- Temporary tests can provide a glimpse
- Build trains because “if you build it they will come”
- Rail essential
- Retrofit existing structures where possible
- But rebuilding cities takes too long!
Temporary tests can provide a glimpse
Peak oil doomers I knew said big business would never let their cities create more bike lanes, Bus Rapid Transits or start the journey of retrofitting city centres around moving pedestrians, not traffic. But New Yorkers painted their roads and added a little temporary street furniture to create large pedestrian islands for a 6 month trial. They tested it, and gathered data.
- They found traffic flow actually increased a little.
- Local business increased 150% in some cases.
- Pedestrian and cyclist safety increased dramatically as more people took to cycling into town, and hanging out on the new street furniture when they got there.
- People felt safer and had a better time.
- Giving up *as much* car use doesn’t have to be a chore. Just paint over any spare road surfaces, add street furniture, make sure the local businesses are briefed on increase customer flow, and stand back and watch!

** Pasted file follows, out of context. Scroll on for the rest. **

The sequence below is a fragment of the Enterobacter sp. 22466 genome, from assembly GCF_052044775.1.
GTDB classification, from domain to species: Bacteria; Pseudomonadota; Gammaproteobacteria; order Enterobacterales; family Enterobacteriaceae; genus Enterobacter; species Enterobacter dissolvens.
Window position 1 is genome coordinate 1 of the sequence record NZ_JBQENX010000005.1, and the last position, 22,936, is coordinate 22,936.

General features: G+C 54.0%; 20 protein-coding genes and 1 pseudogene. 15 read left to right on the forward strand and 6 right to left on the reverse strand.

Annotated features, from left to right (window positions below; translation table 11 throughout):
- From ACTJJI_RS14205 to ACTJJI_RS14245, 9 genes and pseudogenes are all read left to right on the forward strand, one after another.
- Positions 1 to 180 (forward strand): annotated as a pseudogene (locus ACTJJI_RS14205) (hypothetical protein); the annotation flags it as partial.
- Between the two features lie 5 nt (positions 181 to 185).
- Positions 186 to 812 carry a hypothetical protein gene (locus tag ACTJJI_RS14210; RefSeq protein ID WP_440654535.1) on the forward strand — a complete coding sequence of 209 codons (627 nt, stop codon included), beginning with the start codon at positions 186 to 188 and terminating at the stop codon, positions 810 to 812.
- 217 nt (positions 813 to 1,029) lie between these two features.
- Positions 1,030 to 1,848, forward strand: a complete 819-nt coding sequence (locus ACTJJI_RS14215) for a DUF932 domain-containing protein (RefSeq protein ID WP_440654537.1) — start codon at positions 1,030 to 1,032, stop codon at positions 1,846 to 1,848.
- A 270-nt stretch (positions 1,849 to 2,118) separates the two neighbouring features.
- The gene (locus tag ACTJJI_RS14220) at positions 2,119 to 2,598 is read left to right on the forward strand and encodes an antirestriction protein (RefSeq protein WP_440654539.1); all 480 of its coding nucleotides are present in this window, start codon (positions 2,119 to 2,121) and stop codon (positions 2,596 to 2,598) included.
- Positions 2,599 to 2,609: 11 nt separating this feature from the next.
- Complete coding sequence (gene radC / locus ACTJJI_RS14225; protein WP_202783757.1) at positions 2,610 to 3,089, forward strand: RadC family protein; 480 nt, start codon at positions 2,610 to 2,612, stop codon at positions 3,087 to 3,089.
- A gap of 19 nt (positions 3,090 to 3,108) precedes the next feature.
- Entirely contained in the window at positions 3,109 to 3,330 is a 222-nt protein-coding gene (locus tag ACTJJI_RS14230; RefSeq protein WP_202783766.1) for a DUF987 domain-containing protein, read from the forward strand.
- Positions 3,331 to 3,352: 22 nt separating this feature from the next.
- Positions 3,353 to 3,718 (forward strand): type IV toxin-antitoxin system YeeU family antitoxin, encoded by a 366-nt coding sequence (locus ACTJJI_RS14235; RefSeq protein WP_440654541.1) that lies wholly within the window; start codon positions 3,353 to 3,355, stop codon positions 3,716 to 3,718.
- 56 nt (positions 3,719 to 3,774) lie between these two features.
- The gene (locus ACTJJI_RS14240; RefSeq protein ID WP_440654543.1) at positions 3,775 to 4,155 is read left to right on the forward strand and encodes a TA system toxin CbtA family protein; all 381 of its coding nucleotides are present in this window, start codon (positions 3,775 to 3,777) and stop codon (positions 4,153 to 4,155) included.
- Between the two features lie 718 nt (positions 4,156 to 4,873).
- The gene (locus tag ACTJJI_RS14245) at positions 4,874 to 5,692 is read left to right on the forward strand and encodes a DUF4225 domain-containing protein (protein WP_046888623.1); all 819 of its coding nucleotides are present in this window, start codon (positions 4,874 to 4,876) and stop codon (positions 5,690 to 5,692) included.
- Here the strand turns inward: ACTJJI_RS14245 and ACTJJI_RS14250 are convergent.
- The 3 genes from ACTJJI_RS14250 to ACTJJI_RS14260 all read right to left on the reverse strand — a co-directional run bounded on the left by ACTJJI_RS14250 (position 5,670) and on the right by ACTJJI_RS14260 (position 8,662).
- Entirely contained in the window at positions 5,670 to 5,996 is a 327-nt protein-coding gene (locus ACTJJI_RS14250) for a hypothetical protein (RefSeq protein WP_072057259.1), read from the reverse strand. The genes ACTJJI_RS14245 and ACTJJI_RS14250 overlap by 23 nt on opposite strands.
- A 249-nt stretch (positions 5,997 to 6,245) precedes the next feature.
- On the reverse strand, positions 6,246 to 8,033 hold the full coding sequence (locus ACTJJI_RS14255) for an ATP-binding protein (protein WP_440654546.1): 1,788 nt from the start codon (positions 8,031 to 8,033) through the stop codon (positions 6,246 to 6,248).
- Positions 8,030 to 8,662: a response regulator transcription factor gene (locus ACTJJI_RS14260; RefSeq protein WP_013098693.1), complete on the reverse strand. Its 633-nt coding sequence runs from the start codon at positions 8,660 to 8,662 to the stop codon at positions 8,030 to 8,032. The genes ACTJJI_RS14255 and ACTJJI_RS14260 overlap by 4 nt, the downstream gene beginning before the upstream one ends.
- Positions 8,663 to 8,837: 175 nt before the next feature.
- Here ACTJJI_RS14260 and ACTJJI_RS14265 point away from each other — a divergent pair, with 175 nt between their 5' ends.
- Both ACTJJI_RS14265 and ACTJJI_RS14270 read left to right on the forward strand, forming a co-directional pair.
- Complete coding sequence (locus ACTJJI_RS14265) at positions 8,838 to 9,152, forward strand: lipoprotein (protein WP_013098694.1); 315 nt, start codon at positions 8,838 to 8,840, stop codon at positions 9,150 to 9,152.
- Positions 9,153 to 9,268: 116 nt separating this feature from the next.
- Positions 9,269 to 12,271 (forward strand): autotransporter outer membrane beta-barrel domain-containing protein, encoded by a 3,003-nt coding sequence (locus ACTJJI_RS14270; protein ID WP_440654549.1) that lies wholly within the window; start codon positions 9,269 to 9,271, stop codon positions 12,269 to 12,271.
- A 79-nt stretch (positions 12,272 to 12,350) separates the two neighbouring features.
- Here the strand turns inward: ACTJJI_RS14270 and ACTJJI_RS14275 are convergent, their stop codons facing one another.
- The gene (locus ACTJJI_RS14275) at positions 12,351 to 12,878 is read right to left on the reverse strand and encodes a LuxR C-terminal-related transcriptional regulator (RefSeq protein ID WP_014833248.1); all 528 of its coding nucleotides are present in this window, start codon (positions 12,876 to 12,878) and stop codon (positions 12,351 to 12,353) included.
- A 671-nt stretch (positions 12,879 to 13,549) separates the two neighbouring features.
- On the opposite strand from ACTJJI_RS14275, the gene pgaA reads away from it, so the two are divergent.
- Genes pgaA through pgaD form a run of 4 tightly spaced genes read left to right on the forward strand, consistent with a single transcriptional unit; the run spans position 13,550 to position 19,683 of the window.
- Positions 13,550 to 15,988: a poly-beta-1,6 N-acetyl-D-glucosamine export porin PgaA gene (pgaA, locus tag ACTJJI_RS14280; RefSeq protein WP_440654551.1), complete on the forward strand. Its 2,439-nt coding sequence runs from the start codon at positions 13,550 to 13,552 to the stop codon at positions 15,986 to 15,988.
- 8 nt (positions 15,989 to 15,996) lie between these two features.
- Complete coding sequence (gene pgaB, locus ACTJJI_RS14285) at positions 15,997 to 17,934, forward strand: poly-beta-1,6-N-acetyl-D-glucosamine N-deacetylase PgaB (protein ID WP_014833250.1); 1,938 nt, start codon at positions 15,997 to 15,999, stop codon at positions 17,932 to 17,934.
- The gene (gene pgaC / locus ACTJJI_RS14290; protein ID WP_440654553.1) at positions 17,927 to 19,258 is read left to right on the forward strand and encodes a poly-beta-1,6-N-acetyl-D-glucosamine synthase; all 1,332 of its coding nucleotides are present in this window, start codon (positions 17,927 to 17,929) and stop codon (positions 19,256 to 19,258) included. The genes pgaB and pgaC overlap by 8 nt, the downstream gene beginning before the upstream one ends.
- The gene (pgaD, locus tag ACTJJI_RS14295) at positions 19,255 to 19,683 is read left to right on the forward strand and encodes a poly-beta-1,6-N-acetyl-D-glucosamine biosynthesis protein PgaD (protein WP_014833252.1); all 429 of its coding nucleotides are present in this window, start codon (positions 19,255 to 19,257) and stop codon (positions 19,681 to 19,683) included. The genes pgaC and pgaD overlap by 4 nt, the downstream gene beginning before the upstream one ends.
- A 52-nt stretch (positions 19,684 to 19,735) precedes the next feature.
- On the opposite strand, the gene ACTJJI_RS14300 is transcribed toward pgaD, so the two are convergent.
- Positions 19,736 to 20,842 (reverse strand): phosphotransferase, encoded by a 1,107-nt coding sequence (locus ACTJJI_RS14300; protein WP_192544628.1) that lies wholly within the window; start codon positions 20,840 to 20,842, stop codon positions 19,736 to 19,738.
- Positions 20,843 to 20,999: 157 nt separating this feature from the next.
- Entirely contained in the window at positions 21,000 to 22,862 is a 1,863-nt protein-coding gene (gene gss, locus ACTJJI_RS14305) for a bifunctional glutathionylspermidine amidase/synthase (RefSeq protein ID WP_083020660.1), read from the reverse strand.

- Just these small changes merely hinting at the New Urban (Gilmore Girls) town square were good for people, business, and safety.
- The result? New York is making those changes permanent!
- The idea is spreading!
- This TED talk outlines the 2007 to 2013 developments in Times Square and other American New Urban experiments. These are baby steps, but in the right direction, and remind people of what they have lost.
- But isn’t it good to see these baby steps growing larger and more confident?
Video works: 14 minutes
Build trains because “if you build it they will come”
As I showed on my Rail page, if you build rail, New Urbanism can grow around it or even up in the air above a new subway station. The government could fund it and recover costs through the increased productivity of the development over time, or could even ask the private New Urban developers to pay half the rail for the land development rights!
Trains or trams are essential. As the Australian Council for New Urbanism says in their summary paper (11 pages: 2006):-